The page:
THE Social Security Regulatory Authority (SSRA) is reportedly conducting an assessment on debts that the government owes pension funds, which is said to be more than 1tri/-.
Social security funds, apart from investing in various ventures including construction of residential and commercial buildings, have also heavily financed government's development projects.
The projects include the University of Dodoma (UDOM), which is the biggest higher learning institution in the country and regarded as one of the major achievements of the Fourth Phase Government under President Jakaya Kikwete.
Other projects are the Machinga Complex in Dar es Salaam and the Arusha-based Mandela Institute of Technology. The National Social Security Fund (NSSF) is currently involved in the construction of the multi-billion shillings Kigamboni Bridge in Dar es Salaam, which will link the peninsula to other parts of the city.
It is encouraging that the government has started repayment of some of the debts, a move that will guarantee sustainability of the schemes, which are of crucial importance to workers in their life after retirement.
Much as utilisation of money owned by the funds is a good thing, the government should also look for other sources of funding instead of the current over-dependence on social security funds. There are already valid fears that in the long term, the funds would be strangled to death should the government fail to repay the loans, which also go with interest of between 11 and 15 per cent.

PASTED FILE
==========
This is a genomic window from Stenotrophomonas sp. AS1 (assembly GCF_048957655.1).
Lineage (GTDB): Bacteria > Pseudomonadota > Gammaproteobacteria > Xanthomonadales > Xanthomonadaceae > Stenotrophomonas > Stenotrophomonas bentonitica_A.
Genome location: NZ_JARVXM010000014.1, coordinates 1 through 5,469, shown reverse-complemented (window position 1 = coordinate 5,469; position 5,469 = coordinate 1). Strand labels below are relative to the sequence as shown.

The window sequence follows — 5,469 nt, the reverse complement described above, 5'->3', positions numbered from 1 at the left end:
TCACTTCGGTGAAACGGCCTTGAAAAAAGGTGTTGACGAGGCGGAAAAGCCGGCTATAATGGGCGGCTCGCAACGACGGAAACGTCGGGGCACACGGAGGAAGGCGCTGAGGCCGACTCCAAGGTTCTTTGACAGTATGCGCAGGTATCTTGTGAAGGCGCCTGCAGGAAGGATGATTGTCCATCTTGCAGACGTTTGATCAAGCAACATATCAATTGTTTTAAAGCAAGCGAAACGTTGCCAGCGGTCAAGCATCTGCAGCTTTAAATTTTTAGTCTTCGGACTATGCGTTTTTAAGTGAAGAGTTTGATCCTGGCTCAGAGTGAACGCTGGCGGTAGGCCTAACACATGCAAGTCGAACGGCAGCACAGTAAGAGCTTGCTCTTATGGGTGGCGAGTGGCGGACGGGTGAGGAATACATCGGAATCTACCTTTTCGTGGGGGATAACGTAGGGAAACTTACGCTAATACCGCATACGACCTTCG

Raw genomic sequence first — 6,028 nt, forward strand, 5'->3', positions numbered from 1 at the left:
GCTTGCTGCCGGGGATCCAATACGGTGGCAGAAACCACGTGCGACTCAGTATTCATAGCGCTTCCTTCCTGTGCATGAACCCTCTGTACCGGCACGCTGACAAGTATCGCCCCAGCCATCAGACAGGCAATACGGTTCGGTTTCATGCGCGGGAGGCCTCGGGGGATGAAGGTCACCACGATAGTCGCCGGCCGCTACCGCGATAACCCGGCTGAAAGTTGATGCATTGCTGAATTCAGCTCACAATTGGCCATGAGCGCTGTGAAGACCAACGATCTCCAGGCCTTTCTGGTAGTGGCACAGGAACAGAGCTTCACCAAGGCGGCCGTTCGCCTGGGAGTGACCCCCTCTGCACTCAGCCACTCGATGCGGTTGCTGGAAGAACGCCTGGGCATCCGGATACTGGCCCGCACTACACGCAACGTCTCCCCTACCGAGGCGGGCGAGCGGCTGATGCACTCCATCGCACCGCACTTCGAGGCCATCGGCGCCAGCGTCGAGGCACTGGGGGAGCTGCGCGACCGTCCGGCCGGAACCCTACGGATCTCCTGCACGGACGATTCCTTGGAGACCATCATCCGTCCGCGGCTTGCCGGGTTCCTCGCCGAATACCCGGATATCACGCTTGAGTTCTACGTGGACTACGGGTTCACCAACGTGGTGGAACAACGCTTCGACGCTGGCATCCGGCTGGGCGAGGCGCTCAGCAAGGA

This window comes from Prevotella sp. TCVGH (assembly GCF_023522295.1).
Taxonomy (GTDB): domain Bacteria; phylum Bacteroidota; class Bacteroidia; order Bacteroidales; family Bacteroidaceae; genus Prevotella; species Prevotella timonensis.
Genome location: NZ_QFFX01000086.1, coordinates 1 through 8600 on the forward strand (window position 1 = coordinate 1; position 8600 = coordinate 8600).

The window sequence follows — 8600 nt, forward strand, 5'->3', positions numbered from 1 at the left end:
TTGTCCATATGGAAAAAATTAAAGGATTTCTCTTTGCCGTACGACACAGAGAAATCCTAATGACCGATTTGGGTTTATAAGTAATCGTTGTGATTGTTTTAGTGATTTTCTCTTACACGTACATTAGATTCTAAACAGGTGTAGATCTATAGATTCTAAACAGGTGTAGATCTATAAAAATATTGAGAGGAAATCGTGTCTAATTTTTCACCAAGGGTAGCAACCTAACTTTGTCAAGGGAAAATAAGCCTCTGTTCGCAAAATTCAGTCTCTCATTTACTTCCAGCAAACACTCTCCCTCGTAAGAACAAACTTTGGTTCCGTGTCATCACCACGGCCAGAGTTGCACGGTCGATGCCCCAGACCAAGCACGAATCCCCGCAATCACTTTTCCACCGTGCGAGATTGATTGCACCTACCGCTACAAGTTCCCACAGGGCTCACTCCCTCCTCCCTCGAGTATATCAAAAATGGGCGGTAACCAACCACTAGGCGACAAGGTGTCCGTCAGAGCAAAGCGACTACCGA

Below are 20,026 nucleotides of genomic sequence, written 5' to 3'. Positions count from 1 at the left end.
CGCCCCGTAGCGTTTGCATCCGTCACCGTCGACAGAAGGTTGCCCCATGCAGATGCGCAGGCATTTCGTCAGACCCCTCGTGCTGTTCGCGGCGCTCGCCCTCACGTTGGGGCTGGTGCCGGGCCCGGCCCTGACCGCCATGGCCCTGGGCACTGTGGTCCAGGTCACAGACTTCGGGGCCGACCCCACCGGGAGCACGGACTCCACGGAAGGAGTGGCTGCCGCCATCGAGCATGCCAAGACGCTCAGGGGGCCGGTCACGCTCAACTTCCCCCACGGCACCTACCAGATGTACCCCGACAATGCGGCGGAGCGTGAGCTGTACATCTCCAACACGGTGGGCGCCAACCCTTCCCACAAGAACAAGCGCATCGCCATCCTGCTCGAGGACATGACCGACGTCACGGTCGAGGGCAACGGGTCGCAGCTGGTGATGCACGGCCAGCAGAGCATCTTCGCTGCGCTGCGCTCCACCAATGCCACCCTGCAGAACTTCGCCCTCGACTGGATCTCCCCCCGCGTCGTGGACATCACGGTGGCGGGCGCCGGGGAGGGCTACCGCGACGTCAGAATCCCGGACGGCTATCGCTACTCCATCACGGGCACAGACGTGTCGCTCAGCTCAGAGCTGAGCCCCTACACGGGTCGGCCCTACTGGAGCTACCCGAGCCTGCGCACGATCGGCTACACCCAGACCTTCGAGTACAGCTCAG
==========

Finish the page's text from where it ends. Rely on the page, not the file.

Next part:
Other options for borrowing include offering of sovereign bonds to secure long-term loans to finance capital intensive infrastructure development projects such as construction of roads, railway network and power supply schemes. Social security funds seem to be concentrating on financing of social projects instead of productive ventures and to directly stimulate faster economic growth that would lead to more tax revenue.
SSRA deserves to be commended for overseeing the activities of the funds and its recent move to develop new investment guidelines. According to the new investment guidelines to the social security funds issued by SSRA and the Bank of Tanzania (BoT) that came into effect in May, this year, the schemes are allowed to extend loans to the government not exceeding 10 per cent of their total assets.
The new guidelines also allow the schemes to invest in treasury bills and bonds by between 20 and 70 per cent of their total assets. It is hoped that the social security schemes would strictly adhere to the guidelines and look for more members.
There are reports that only 6.5 per cent of the working population in the country is covered by the schemes while only 3.5 per cent of the total population is covered. Therefore, a broadened base has even greater potential for national development but with pensioners assured to get their money any time they want it.